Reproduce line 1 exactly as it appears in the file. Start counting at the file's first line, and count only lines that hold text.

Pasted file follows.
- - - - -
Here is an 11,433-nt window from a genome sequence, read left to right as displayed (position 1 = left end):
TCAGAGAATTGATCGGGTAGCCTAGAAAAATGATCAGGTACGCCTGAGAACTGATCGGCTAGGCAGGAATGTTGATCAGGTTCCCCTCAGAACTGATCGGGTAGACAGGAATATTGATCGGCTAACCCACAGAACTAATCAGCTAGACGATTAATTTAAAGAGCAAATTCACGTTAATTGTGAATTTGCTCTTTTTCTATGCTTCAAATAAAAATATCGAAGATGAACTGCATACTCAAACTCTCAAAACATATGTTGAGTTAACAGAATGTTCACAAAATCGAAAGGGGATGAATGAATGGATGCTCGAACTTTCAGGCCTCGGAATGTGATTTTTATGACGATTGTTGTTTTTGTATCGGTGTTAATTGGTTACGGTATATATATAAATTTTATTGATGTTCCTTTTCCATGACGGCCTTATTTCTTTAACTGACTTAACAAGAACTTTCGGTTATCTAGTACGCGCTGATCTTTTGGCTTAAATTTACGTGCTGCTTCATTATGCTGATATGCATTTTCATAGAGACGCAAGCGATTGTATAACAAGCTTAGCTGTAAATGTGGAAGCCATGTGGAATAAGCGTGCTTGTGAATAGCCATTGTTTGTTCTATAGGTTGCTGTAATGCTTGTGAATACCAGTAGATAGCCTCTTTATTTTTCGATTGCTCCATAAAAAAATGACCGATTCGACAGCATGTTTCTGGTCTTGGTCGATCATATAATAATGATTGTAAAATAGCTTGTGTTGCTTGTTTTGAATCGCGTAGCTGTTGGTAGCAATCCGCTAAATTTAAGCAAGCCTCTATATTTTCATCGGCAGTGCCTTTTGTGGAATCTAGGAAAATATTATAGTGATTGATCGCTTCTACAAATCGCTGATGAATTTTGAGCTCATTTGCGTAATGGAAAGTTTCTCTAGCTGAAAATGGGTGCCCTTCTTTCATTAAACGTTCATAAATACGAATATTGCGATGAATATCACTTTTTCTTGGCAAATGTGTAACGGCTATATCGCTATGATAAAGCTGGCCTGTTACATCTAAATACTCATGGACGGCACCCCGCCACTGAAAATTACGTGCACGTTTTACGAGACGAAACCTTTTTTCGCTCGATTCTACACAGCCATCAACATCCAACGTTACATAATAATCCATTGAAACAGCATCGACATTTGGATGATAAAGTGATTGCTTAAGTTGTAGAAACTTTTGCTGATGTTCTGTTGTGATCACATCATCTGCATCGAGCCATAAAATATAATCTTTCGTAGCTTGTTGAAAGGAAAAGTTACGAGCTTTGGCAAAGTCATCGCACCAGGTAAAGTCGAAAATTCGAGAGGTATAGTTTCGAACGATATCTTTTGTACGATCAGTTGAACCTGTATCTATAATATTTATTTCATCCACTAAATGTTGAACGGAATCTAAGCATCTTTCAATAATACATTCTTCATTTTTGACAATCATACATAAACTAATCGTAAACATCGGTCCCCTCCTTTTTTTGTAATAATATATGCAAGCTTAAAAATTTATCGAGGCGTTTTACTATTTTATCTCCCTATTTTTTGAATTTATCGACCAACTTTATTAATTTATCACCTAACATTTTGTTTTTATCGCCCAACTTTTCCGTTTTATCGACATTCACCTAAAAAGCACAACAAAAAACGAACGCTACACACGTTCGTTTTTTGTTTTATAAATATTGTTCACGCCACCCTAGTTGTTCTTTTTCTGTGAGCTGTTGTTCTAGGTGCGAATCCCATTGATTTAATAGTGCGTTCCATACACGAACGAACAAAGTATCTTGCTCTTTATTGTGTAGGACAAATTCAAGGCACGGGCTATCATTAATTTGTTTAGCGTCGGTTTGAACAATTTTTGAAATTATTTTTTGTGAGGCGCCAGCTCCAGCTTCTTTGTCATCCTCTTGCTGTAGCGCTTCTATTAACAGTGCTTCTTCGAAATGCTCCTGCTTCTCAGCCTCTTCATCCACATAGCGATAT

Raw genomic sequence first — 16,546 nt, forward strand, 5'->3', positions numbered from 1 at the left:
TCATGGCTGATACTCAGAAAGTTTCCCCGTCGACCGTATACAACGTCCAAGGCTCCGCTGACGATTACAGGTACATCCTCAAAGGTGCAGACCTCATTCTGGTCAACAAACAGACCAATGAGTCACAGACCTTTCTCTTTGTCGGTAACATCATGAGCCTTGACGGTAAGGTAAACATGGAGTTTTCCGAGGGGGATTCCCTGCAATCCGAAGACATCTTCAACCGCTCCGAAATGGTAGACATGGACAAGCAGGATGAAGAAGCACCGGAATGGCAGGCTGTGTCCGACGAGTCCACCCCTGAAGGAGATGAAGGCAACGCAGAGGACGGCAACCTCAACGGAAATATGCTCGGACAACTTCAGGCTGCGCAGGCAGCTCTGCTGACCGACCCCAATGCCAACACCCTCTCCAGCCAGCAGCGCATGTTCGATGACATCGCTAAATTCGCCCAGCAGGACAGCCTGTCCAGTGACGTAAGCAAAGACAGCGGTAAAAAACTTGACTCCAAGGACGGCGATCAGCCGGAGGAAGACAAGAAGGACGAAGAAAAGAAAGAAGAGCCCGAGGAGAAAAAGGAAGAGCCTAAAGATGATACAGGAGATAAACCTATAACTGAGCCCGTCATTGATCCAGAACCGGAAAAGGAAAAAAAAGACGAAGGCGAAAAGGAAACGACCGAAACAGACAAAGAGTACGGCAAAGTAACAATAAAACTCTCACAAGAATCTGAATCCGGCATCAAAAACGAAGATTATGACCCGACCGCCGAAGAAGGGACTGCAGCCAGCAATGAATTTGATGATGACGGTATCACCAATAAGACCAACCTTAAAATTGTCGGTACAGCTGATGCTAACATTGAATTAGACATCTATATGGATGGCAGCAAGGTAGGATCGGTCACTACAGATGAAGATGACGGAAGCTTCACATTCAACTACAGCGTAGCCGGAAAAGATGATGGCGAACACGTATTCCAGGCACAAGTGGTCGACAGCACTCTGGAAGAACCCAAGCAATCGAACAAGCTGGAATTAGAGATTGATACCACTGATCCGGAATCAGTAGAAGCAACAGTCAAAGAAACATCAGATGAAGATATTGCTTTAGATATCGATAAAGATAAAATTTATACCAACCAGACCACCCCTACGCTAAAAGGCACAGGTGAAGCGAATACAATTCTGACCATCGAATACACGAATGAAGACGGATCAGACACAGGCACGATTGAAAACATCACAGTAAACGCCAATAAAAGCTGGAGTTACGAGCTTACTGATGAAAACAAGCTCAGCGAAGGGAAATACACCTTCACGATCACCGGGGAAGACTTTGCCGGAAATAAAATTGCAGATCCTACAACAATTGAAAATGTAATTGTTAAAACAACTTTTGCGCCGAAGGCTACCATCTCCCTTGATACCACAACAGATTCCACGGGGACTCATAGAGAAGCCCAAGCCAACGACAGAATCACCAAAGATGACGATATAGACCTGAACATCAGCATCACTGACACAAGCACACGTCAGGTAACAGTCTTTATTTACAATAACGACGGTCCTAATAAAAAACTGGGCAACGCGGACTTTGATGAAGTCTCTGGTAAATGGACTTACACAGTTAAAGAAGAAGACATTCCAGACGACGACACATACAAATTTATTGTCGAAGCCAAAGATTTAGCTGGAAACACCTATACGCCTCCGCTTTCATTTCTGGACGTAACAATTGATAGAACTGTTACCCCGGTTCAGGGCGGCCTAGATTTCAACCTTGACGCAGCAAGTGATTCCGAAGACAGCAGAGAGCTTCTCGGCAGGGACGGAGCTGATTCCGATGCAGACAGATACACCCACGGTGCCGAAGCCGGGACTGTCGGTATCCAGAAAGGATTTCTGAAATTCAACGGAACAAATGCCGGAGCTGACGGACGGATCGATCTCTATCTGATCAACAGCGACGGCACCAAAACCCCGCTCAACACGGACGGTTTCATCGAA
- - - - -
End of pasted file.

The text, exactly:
Here is an 11,433-nt window from a genome sequence, read left to right as displayed (position 1 = left end):